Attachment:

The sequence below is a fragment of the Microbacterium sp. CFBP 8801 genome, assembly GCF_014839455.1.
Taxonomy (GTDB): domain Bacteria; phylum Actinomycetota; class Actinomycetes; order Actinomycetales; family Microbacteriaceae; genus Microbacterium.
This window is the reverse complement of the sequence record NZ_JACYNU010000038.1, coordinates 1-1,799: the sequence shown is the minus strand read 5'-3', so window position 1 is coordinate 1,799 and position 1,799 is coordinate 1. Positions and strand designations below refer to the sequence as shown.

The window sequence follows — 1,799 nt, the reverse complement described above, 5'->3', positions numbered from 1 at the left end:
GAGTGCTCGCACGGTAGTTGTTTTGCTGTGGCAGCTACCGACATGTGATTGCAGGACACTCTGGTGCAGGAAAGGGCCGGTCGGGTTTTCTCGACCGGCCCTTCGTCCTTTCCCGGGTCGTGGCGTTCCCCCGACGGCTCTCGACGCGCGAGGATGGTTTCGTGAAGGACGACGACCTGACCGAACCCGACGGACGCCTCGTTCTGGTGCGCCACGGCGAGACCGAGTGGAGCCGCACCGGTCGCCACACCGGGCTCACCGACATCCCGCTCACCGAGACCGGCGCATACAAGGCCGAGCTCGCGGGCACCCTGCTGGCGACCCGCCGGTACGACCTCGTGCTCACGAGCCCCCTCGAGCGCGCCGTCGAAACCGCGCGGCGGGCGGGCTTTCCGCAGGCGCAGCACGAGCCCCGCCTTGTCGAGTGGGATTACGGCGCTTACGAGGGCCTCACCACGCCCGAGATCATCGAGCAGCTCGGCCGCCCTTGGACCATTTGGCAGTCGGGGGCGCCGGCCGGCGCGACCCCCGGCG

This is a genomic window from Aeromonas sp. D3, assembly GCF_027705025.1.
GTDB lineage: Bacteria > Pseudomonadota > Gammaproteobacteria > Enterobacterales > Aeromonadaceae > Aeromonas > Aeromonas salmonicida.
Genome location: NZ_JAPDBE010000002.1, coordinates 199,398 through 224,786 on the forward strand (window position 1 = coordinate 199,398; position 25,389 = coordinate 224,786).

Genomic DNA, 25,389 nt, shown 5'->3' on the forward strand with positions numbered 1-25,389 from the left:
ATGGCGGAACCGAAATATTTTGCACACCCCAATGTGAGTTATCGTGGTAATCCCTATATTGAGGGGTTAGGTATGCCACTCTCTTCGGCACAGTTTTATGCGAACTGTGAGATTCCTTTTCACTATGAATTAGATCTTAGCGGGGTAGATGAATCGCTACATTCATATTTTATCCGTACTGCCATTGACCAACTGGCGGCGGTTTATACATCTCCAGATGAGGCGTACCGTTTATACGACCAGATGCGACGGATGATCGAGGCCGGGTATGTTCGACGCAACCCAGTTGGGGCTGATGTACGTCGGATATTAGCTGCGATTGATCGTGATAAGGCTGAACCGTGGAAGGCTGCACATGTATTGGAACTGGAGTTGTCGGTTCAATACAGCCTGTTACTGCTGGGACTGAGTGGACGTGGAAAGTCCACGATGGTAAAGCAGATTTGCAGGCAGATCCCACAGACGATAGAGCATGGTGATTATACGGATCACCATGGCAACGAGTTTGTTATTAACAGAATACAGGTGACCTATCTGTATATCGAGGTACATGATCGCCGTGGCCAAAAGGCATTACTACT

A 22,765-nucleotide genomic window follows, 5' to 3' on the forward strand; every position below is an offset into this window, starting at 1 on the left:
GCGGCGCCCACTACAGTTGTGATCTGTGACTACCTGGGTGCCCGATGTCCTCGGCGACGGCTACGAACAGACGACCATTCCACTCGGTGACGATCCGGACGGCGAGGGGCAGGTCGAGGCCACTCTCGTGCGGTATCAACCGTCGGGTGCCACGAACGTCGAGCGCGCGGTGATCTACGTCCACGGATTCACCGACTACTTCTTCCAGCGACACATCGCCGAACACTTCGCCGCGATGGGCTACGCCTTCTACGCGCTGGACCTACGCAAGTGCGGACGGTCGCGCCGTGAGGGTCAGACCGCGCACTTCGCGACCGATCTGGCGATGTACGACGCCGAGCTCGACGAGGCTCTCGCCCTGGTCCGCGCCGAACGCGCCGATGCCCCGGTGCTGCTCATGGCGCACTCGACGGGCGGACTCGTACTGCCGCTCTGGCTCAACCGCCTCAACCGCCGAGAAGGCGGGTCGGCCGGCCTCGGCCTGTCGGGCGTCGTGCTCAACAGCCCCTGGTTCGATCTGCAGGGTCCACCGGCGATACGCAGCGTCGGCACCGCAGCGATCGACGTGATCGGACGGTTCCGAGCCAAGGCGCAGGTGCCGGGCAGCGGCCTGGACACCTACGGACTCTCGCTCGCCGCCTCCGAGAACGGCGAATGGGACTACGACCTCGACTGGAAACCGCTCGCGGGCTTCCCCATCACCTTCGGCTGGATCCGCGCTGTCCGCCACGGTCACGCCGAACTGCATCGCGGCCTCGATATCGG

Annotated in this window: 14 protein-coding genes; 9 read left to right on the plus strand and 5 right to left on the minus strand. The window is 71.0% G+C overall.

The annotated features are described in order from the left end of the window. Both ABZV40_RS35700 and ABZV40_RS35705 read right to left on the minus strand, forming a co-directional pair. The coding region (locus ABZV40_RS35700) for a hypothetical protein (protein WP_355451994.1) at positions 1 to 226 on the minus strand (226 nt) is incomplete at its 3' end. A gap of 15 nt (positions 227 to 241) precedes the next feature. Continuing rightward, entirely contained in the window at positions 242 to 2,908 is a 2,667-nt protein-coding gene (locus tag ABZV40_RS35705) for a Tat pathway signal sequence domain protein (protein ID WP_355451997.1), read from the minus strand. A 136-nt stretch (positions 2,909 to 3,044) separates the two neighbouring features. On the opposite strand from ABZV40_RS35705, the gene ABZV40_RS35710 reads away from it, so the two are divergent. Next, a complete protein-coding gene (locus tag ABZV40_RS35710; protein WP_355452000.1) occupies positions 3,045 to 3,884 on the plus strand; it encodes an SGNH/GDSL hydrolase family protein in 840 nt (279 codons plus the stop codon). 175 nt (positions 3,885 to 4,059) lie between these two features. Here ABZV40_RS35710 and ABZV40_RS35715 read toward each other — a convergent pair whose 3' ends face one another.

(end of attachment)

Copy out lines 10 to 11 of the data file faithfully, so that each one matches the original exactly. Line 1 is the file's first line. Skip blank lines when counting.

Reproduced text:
ATGGCGGAACCGAAATATTTTGCACACCCCAATGTGAGTTATCGTGGTAATCCCTATATTGAGGGGTTAGGTATGCCACTCTCTTCGGCACAGTTTTATGCGAACTGTGAGATTCCTTTTCACTATGAATTAGATCTTAGCGGGGTAGATGAATCGCTACATTCATATTTTATCCGTACTGCCATTGACCAACTGGCGGCGGTTTATACATCTCCAGATGAGGCGTACCGTTTATACGACCAGATGCGACGGATGATCGAGGCCGGGTATGTTCGACGCAACCCAGTTGGGGCTGATGTACGTCGGATATTAGCTGCGATTGATCGTGATAAGGCTGAACCGTGGAAGGCTGCACATGTATTGGAACTGGAGTTGTCGGTTCAATACAGCCTGTTACTGCTGGGACTGAGTGGACGTGGAAAGTCCACGATGGTAAAGCAGATTTGCAGGCAGATCCCACAGACGATAGAGCATGGTGATTATACGGATCACCATGGCAACGAGTTTGTTATTAACAGAATACAGGTGACCTATCTGTATATCGAGGTACATGATCGCCGTGGCCAAAAGGCATTACTACT

A 22,765-nucleotide genomic window follows, 5' to 3' on the forward strand; every position below is an offset into this window, starting at 1 on the left: